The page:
I loved that the story was told by showing, not telling; leaving pictures in my mind which answered my questions. The words used to tell the story were poetic and vivid with imagery (painting abstract things such as wonder, awe, conflict, betrayal) so that they concocted a believable fantasy. Also, the flashbacks (of memories) were used very well, so that their strength and potency drew me into the lives and emotions of the characters.
While I thought it was a great idea to give an early (and quite intimate) introduction to characters that were going to meet a sad fate later, the technique seemed to me to become so obvious at a point, that I almost expected it. But maybe that’s just because I’m aware that it is a writing/story-telling technique. Or maybe the author needs to master that technique or get more creative. However, using this technique made deaths affect me, (no names for spoiler’s sake) which would never have meant anything emotionally to me, but would have been lost in the crowd of other deaths. The mass deaths were more painful because I already knew some of the characters who were affected.
I found the characters to be so human and relatable, even the villains. I was made to feel their love, conflict, warring loyalties, fears, pain, and resolute convictions in the face of these. I would even venture to say that the author did a great job of developing most of the characters. I love the how they (sometimes, surprisingly) changed as life happened to them.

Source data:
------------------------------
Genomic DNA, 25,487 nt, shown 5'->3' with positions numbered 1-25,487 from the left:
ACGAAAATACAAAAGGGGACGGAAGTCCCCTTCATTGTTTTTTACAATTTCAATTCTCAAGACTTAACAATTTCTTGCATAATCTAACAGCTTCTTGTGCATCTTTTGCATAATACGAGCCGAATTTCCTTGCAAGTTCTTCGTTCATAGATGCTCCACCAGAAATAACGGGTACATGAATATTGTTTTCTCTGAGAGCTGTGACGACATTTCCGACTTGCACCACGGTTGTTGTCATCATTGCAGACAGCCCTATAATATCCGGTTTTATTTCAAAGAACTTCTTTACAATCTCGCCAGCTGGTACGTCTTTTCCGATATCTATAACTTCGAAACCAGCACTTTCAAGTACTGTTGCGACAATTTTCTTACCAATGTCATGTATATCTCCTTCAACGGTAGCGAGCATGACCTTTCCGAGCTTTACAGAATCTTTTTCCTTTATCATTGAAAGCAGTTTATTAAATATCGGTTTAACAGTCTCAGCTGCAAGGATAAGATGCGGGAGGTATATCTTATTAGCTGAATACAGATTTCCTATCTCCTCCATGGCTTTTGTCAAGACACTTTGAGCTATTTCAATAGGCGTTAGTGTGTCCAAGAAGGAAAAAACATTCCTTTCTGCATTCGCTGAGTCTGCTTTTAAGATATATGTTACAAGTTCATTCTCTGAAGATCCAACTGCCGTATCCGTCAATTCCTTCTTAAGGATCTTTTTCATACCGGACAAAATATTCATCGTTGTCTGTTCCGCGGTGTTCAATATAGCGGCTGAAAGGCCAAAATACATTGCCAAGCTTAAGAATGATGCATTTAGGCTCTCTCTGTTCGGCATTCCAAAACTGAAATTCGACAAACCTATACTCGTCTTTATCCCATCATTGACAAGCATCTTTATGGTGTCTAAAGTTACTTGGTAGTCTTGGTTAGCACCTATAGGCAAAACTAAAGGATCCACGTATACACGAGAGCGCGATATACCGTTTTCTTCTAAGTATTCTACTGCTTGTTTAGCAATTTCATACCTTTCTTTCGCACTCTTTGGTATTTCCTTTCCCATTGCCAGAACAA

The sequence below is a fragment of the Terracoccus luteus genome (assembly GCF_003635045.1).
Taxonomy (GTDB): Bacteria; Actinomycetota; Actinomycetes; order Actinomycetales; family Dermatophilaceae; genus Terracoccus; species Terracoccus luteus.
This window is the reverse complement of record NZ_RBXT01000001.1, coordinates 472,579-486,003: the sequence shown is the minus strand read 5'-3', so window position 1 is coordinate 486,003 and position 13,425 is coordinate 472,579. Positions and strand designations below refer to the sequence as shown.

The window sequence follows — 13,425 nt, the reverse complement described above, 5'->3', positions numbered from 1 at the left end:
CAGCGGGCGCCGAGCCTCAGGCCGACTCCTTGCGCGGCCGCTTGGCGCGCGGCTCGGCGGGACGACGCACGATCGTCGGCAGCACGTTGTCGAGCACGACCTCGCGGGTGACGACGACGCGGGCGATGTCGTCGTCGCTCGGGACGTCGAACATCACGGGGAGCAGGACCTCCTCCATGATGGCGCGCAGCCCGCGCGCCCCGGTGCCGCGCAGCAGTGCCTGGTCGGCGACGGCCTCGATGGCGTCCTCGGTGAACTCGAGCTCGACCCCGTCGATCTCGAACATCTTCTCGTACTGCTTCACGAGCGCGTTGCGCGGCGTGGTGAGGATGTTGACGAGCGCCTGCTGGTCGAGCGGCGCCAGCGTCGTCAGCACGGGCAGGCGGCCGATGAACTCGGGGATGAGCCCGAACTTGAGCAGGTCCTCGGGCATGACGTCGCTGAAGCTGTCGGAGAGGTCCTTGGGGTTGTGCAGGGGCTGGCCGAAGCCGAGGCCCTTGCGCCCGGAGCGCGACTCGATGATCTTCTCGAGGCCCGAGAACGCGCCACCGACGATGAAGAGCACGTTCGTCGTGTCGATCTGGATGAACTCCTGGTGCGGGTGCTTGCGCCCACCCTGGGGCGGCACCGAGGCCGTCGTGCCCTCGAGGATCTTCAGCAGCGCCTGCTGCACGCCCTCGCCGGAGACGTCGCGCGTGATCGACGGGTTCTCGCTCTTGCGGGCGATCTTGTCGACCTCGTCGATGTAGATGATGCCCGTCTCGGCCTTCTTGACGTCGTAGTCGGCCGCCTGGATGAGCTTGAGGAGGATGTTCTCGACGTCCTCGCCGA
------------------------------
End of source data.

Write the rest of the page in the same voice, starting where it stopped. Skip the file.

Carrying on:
While I found the innovation of additional bodily/facial features (such as silver and amber eyes, white locks, etc), to that typical of Africans, beautiful and interesting, I found it quite hard to imagine brown skin blushing and blanching. But then, it’s post-yoruban Orisha, so maybe. But I couldn’t help wondering though if it had to do with the influences of reading literature with predominantly white characters, or perhaps living among a lot of white people. Or perhaps with being hard-pressed with the need to show, not tell.